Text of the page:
Carolyn was just a couple of years ahead of me, but must have been easier to control than her big sisters.  Her long hair, parted down the middle was braided so tightly it pulled her eyes back and hung in tight, thin braids almost to her waist.  The other girls must have rebelled against their mother in their dress and behavior, but at ten or so, mousy little Carolyn suffered under Aunt Lucille’s bossiness, since she only wore dresses and had to attend fundamentalist church services along with her mother and younger twin brothers.  They were wild little boys a couple of years younger than I, still peed their pants a good bit, and didn’t seem worried by Aunt Lucille at all.  Carolyn said she wouldn’t be allowed to have boyfriends, drop out of school, or cut her hair till she was sixteen.  I was only six or seven at the time, but that seemed very unfair to me.

I made a point to stay out of Aunt Lucille’s way since she yelled at kids a lot and was fond of using a switch on Carolyn and the little boys when she could catch them.  I certainly never asked to spend the night like I did at Cousin Sue’s and Cousin Cathy’s house.  We only visited Uncle Dunc for a year or so, until he moved off Aunt Ader’s Place, which incidentally was very near Daddy’s favorite brother.  I heard later he gave up drinking after a car-wreck left him paralyzed and he had no one to depend on but Aunt Lucille.

Aunt Ader’s Place Part 2

dog-trotHouse much like Aunt Ader’s

Not understanding the nature of inebriation, I assumed Uncle Dunc, a great name for a drunk, was just playful when he laughed at all our jokes and fell off the high porch chasing us. No one bothered to explain for years that Dunc was a drunk. He was one of my mawmaw’s youngest siblings, younger than some of her own children.  Her mother, Cynthia, was a scandal, having been twice divorced before she married John Miller.  John only lasted long enough to father a daughter and twin boys in quick succession before dying of lead poisoning.  He was shot in a bar fight, he was saved the heartbreak of his fickle wife’s abandonment.  Presumably, his son Duncan was the bad apple that didn’t fall too far from either parental tree.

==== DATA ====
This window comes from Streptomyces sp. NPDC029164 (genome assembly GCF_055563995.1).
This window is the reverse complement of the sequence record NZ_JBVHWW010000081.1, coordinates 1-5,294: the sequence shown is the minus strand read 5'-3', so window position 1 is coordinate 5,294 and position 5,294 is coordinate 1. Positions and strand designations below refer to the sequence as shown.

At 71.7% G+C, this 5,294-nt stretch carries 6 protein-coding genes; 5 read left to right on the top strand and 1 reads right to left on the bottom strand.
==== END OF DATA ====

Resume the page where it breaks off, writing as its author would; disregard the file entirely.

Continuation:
Aunt Lucille demeanor didn’t match Uncle Dunc’s.  She was a dour, strait-laced woman not given to smiling, though it’s not likely she had much to smile about, considering her life with Dunc.  She looked a lot like Smokey the Bear in a dress. I have never seen a woman more hirsute before or since.  Her unibrow and mustache dominated her round face and coarse, black hair, resembling pubic hair covered her legs, though I had no knowledge of such a thing at the time. After a visit there, Daddy always warned against us girls against shaving our legs or we’d end up with legs like Lucille.  I was far too young at the time to be aware of leg-shaving anyway, but I certainly didn’t want Smokey the Bear legs like that.

Most of the time when we visited Uncle Dunc’s place, many other Aunts, Uncles, and cousins were there.  After dark, a propane lantern hanging on the big front porch cast a cone of light and dozens of cousins chased each other hysterically in and out of the shadows while parents visited in the cool of the front porch.  Mamas rocked babies and put them down to sleep on pallets just inside the house where they could be heard if they squeaked.  Sometimes there would be home-made vanilla, peach, or banana ice-cream made in hand-cranked freezers.  The evening usually ended when exhausted kids were called in for ice-cream, but on the best nights, the old folks launched into deliciously terrifying ghost stories, made all the better because the teller believed them.

cousinsA few of my forty first cousins.


To be continued

Meet and Greet Invite